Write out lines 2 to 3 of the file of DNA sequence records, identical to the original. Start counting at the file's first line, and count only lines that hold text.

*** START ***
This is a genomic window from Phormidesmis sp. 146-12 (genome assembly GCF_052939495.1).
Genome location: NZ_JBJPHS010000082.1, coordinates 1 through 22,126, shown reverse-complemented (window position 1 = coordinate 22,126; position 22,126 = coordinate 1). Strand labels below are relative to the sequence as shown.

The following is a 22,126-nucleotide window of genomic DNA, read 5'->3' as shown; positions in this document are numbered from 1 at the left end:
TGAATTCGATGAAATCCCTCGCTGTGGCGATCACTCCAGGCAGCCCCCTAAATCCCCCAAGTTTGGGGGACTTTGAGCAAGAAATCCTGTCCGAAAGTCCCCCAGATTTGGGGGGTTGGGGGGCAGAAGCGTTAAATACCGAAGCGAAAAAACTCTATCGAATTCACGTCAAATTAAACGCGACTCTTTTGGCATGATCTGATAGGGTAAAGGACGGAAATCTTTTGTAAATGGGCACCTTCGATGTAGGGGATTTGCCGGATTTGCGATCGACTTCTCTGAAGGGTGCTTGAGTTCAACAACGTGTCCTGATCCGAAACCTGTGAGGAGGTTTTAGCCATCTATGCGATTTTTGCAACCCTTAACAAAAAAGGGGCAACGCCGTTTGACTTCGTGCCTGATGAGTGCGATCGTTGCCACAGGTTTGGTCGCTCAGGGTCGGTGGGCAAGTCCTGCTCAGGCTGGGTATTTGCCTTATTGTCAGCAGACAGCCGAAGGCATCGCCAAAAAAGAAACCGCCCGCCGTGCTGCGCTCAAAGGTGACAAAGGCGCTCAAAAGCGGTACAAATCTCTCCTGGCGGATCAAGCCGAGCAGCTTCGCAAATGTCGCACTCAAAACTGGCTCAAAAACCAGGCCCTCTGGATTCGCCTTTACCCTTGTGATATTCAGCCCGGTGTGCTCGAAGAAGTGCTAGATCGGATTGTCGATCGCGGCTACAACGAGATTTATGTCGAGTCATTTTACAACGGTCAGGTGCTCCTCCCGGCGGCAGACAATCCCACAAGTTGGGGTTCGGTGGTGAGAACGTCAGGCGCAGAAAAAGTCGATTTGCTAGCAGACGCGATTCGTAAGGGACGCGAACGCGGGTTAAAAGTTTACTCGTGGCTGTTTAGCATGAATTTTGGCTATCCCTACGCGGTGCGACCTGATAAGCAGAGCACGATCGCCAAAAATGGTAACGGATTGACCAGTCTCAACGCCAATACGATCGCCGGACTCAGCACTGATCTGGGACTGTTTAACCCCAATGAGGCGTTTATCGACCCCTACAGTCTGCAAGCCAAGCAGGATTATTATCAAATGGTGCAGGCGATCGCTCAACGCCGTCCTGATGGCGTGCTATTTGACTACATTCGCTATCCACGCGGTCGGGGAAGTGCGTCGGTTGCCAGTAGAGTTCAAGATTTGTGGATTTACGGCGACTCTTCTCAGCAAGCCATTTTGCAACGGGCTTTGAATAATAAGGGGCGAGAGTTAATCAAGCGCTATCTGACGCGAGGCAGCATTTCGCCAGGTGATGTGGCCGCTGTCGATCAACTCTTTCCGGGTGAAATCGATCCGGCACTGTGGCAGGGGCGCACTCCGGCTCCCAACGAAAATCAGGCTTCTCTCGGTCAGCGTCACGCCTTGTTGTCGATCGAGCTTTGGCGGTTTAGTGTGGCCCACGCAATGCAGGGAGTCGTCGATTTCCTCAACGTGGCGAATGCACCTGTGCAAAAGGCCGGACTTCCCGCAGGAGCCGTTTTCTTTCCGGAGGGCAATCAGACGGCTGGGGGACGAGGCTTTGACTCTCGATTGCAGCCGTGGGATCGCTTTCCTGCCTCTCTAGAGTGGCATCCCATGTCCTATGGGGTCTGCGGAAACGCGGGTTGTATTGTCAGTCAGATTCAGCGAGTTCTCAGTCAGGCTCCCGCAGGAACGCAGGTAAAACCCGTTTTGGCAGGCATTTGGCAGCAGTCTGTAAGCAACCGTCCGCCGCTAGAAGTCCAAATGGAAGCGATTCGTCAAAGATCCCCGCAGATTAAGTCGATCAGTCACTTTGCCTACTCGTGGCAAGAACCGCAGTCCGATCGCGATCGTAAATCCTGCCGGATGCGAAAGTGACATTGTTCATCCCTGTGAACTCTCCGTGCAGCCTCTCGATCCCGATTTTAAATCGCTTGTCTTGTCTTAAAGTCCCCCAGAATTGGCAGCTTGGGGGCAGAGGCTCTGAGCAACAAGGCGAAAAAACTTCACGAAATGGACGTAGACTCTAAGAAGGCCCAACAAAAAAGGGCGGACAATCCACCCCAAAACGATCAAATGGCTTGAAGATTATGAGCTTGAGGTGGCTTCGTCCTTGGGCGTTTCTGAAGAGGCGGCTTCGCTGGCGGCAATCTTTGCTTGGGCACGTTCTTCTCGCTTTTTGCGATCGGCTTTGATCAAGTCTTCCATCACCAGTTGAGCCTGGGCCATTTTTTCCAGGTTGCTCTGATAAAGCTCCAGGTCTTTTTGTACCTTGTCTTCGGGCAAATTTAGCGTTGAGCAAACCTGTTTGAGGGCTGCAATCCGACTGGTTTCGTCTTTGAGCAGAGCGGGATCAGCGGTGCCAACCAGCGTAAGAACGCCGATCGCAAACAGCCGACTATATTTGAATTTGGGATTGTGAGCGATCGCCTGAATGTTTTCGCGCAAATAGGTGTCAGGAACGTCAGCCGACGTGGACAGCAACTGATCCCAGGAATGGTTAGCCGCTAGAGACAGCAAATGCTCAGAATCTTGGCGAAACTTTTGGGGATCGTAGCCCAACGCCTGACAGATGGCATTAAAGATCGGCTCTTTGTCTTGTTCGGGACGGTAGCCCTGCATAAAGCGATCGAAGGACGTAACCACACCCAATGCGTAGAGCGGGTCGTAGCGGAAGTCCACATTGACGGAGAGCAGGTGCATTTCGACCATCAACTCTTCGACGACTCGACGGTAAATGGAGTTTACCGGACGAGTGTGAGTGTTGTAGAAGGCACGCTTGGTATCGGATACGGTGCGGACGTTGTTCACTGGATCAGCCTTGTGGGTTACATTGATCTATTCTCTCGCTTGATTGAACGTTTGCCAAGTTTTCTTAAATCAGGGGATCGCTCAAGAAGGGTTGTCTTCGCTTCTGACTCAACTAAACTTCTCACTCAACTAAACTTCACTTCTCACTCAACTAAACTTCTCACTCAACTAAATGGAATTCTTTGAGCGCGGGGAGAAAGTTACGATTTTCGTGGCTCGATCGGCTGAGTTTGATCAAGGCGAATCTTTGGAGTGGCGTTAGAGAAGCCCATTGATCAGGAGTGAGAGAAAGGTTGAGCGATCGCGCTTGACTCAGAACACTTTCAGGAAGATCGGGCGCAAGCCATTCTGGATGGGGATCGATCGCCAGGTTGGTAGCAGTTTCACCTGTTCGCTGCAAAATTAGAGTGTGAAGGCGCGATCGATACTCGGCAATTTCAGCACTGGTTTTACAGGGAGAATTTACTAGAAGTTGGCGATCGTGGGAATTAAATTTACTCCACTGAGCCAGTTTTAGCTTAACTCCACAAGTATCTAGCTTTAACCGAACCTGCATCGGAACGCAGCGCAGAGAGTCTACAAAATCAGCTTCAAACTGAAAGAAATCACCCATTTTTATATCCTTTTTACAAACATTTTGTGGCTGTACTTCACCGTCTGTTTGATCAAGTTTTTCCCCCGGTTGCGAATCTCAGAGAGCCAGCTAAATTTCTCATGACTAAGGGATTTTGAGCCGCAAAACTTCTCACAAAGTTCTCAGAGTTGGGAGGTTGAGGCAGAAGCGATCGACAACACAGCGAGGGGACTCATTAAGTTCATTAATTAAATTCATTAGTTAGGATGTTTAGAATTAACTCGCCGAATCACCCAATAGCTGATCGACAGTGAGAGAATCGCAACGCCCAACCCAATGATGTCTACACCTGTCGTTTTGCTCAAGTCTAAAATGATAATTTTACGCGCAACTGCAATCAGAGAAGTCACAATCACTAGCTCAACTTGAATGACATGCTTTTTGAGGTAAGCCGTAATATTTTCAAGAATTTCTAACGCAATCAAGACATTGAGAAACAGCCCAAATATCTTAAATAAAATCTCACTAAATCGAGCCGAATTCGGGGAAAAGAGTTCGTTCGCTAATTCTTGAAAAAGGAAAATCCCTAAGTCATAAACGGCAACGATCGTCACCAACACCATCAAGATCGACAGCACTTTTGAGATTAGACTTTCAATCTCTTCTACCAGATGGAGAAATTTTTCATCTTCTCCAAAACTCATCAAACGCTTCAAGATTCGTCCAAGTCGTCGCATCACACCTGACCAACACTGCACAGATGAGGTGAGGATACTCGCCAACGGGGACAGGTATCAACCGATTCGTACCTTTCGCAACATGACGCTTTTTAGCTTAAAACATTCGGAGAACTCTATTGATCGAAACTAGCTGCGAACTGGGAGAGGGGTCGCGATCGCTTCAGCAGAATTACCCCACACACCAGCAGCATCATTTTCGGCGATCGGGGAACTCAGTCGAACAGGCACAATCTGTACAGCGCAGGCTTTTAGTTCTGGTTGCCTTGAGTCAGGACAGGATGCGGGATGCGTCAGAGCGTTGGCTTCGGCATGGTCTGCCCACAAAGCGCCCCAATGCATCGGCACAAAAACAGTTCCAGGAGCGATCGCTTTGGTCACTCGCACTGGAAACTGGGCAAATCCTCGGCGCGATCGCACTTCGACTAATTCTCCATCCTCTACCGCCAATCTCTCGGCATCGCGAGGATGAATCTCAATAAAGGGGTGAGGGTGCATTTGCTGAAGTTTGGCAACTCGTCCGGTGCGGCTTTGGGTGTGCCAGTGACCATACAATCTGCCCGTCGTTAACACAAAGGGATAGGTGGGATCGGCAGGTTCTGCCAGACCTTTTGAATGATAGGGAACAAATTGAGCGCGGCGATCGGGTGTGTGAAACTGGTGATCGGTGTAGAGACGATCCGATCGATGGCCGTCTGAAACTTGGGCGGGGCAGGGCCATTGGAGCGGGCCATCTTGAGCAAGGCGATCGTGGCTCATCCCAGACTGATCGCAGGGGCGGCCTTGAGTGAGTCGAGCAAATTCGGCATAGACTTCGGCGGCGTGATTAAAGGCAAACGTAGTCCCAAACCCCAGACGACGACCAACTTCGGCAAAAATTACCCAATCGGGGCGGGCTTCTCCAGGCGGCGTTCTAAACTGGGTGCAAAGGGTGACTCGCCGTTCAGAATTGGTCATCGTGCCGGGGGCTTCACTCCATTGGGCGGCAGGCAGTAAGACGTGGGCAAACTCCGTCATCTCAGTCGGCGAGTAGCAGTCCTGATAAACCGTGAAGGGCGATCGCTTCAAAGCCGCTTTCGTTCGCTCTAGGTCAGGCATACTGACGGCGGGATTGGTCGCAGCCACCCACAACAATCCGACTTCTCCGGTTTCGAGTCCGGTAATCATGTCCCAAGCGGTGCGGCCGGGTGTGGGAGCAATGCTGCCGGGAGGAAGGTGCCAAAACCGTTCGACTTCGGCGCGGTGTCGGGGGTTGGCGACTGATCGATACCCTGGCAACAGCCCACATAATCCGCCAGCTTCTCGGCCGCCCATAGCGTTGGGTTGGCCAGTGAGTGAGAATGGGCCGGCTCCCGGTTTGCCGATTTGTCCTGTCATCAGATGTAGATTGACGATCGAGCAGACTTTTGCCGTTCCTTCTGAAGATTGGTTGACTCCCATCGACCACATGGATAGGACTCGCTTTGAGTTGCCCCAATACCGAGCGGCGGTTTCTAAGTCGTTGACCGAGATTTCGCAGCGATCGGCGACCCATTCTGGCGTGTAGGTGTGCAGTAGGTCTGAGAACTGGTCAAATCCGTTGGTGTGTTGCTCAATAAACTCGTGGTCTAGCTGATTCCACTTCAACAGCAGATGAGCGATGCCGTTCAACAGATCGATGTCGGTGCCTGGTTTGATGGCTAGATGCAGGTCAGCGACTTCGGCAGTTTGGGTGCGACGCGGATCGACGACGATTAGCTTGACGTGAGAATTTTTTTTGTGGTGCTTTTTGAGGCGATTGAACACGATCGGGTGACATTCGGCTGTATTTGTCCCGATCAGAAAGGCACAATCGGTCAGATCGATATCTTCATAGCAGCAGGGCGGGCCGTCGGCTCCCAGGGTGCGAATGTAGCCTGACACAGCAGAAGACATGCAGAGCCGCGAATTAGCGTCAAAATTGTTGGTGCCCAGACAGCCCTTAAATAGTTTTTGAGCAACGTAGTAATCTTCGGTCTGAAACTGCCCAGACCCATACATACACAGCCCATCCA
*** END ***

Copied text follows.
Genome location: NZ_JBJPHS010000082.1, coordinates 1 through 22,126, shown reverse-complemented (window position 1 = coordinate 22,126; position 22,126 = coordinate 1). Strand labels below are relative to the sequence as shown.

The following is a 22,126-nucleotide window of genomic DNA, read 5'->3' as shown; positions in this document are numbered from 1 at the left end: